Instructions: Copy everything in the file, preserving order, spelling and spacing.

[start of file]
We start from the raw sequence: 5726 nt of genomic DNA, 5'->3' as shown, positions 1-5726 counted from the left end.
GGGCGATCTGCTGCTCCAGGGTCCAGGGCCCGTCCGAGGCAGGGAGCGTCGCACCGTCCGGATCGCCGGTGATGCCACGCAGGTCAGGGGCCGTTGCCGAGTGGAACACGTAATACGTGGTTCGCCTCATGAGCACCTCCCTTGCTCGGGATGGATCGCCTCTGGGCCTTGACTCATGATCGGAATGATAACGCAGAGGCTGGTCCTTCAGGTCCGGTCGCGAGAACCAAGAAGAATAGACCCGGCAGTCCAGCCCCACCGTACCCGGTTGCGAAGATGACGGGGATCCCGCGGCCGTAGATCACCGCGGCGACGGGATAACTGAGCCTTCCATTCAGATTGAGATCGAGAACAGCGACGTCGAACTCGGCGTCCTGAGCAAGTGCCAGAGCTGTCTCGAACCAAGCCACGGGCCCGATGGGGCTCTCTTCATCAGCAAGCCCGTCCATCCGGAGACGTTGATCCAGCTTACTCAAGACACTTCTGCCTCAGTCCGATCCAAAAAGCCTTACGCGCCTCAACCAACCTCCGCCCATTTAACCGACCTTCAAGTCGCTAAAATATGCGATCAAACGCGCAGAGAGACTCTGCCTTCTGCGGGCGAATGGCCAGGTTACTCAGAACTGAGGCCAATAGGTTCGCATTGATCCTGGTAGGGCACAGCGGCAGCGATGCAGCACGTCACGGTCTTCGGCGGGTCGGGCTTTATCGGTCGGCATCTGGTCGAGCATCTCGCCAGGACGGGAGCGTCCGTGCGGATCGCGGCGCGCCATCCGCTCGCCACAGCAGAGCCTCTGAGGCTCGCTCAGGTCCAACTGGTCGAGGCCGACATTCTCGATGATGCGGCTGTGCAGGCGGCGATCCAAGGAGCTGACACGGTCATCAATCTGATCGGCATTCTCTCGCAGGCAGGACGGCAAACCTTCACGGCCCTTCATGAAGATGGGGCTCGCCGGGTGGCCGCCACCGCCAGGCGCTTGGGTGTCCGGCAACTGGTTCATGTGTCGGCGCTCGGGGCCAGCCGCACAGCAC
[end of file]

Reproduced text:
We start from the raw sequence: 5726 nt of genomic DNA, 5'->3' as shown, positions 1-5726 counted from the left end.
GGGCGATCTGCTGCTCCAGGGTCCAGGGCCCGTCCGAGGCAGGGAGCGTCGCACCGTCCGGATCGCCGGTGATGCCACGCAGGTCAGGGGCCGTTGCCGAGTGGAACACGTAATACGTGGTTCGCCTCATGAGCACCTCCCTTGCTCGGGATGGATCGCCTCTGGGCCTTGACTCATGATCGGAATGATAACGCAGAGGCTGGTCCTTCAGGTCCGGTCGCGAGAACCAAGAAGAATAGACCCGGCAGTCCAGCCCCACCGTACCCGGTTGCGAAGATGACGGGGATCCCGCGGCCGTAGATCACCGCGGCGACGGGATAACTGAGCCTTCCATTCAGATTGAGATCGAGAACAGCGACGTCGAACTCGGCGTCCTGAGCAAGTGCCAGAGCTGTCTCGAACCAAGCCACGGGCCCGATGGGGCTCTCTTCATCAGCAAGCCCGTCCATCCGGAGACGTTGATCCAGCTTACTCAAGACACTTCTGCCTCAGTCCGATCCAAAAAGCCTTACGCGCCTCAACCAACCTCCGCCCATTTAACCGACCTTCAAGTCGCTAAAATATGCGATCAAACGCGCAGAGAGACTCTGCCTTCTGCGGGCGAATGGCCAGGTTACTCAGAACTGAGGCCAATAGGTTCGCATTGATCCTGGTAGGGCACAGCGGCAGCGATGCAGCACGTCACGGTCTTCGGCGGGTCGGGCTTTATCGGTCGGCATCTGGTCGAGCATCTCGCCAGGACGGGAGCGTCCGTGCGGATCGCGGCGCGCCATCCGCTCGCCACAGCAGAGCCTCTGAGGCTCGCTCAGGTCCAACTGGTCGAGGCCGACATTCTCGATGATGCGGCTGTGCAGGCGGCGATCCAAGGAGCTGACACGGTCATCAATCTGATCGGCATTCTCTCGCAGGCAGGACGGCAAACCTTCACGGCCCTTCATGAAGATGGGGCTCGCCGGGTGGCCGCCACCGCCAGGCGCTTGGGTGTCCGGCAACTGGTTCATGTGTCGGCGCTCGGGGCCAGCCGCACAGCAC